• Yup I lost wellington boots the same way.
            I used to mix Corn Starch and water in and pour some into petri dishes. I let them start by seeing how hard it was by tipping it upside down and allowing my class to feel the apparent dryness of it. Then I said “Make your two fingers dance or walk quickly over the surface lots of times”. The Children used to love the apparent change to liquid. Then would follow discussions about the dangers of quick sands and building houses in the wrong place. Quick clay like Rissa is scary but also are the quick sands on the coast near us that swallow people every year!. here is a clip about Morecambe bay. A couple of years ago 23 Immigrants collecting shellfish were killed by getting stuck before the racing incoming tide. It was very sad.

        • That contagion idea is a trip.

          In biology, a prion is a malformed protein. Mad Cow and Creutzfeldt–Jakob disease are believed to be caused by it. The pretense of the malformed protein tends to cause other proteins of the same chemical make up to also misfold.

          It’s not a virus, it’s not a bacteria… its a malformed protein. Short of incinerating the (cattle) meat down to pure carbon, you can’t cook it out.

          Creutzfeldt–Jakob first occurred among early users of human growth hormone since it was harvested from cadavers. Get a dosage with a bad prion, and you stand a chance of having it propagate the improper folding to other similar proteins.

  14. Hi all. Don’t know if Carl will remember me, we used to talk about a certain Pakistan mini-volcano :-).

    I have been trying to become an expert on volcanoes in the Pacific Ocean (especially those of PNG, Vanuatu). I don’t have a lot of time nowaday’s but if you ever want any posts writing on these area’s I would be happy to help the brilliant VolcanoCafe.

    • Hi Lucas,
      Wilson was the name? I think we might be many to remember you, not only Carl.
      Good to hear you don’t have a lot of time. Often means that things are rolling in life, sometimes too much, of course…

    • Welcome back! Love to hear, err… correction, read about Pacific volcanoes. As for PNG, I know a little bit about two volcanoes Ulawun and the Rabaul s-volcano but nothing more. A few years ago, on a PNG nature show, they came close to a marvellous cone that would have been as tall as Ulawun had it not been for the fact that is was truncated by the most massive and deep crater I’ve ever “seen”, Bardarbunga included. On the show they said it was extinct and that the incredibly deep crater was due to erosion. I’m sure you know of many more equally interesting volcanoes so please, yes! I’d love to read your articles!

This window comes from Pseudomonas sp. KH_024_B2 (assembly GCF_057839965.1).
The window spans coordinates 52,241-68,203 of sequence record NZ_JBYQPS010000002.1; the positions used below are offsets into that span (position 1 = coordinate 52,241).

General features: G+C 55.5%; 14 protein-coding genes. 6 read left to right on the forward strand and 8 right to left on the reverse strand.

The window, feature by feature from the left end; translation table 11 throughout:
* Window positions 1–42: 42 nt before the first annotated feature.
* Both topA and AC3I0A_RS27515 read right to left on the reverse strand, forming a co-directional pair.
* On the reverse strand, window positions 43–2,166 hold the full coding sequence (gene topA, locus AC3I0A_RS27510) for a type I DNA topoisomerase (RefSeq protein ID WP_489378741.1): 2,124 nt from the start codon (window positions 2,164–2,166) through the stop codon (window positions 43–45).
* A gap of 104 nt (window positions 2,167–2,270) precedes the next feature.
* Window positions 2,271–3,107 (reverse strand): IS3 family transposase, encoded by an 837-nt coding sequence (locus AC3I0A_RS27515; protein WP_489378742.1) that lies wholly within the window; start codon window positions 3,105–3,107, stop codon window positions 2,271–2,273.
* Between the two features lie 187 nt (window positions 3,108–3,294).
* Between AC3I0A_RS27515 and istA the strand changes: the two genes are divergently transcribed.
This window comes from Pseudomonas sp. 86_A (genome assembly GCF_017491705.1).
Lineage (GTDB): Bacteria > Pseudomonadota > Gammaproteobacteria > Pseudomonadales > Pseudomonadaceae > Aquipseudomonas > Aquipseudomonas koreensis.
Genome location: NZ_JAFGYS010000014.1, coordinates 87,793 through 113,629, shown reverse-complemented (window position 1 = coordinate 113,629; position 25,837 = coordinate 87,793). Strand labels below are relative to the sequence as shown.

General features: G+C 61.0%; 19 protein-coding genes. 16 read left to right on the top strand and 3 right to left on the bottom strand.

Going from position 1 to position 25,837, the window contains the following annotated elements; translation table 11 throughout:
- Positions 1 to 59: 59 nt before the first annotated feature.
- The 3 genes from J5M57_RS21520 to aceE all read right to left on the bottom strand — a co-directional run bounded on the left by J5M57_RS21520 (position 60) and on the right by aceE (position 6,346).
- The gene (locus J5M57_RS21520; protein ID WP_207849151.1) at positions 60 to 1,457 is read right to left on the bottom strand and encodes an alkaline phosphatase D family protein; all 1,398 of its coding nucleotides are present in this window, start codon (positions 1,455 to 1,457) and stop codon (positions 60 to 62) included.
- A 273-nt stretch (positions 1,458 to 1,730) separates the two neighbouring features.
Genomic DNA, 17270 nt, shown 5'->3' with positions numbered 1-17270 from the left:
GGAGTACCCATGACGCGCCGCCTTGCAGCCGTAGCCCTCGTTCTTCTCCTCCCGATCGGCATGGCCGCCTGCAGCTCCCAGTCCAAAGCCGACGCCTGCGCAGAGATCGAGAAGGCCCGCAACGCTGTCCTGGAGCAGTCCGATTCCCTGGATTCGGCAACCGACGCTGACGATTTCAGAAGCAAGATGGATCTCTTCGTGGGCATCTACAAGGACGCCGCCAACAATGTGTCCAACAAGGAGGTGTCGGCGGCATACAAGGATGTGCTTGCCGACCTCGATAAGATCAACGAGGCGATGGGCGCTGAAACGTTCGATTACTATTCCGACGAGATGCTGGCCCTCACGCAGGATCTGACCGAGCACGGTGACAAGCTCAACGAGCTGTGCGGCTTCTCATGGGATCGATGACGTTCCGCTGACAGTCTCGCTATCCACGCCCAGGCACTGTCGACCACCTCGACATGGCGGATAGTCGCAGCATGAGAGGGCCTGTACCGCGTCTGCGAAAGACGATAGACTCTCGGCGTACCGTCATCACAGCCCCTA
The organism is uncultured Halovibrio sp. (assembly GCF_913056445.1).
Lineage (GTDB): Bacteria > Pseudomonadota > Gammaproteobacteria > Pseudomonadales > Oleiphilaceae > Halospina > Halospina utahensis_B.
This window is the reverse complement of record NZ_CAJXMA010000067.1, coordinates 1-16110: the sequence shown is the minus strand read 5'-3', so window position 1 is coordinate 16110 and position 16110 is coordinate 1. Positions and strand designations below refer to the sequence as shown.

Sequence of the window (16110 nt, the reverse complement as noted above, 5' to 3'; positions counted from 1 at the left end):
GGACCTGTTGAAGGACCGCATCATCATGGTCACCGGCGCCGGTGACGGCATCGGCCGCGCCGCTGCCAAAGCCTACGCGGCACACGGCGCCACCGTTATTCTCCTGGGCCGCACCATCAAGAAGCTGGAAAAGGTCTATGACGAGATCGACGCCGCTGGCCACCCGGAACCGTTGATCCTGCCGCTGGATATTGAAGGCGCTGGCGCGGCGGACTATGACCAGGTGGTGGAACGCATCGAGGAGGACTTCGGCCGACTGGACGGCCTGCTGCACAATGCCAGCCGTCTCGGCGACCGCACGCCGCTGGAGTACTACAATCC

• It could be Mount Bosavi, but the pictures available online do not match my recollection of what i saw on the box. Then again I’m old, and old people… 😀

  15. Climate change: the effects were always expected to be more than average in the alpine region (catastrophes like flooding and stuff due to more extreme precipitation events). Now a new study from the university of Bern claims it might be the opposite. But anyway, on a global scale we are FUBAR. The lack of temperature rise in the ocean water is due to a temporary charging of the deep waters, especially in the deep waters of the arctic. That will finally make things even much worse than “we” thought. All due to CO2 and my car in particular. It is well known that CO2 coming out of a plane is completely different from CO2 out of a car, and has very different effects. That’s why we don’t need to tax it the same way… I don’t mean to discuss that in a particular way, but I need to thank all these studies, the IPCC and the press for fabulous entertainment, since many years.

  16. Does anyone of you know more about patomskiy crater than wikipedia. I stumbled across images of it and as it is like “put on the ground”, it was sure to me not to be meteoritic. But then, volcanic? I don’t know… The ejecta would look different. Some kind of “gas eruption”? Yeah but to eject so many tons of material, I mean, what an energy / blast this would need…
    Think of it for some time but have no time and energy to do more research, that’s why I ask. Not trying to convince you that aliens have landed there 480 years ago or something…

  17. Islander: (now speaking at a scientific level), do you think that the strain at the SISZ (South Iceland Seismic Zone) was not released in both events of 2000 and 2008?

    A friend of mine knows someone at the earthquake research in Iceland, and told me this as well: that the strain is still there, and needs a third event to be fully released. And this is near more towards the west of Ingolfsfjall, near Hengill.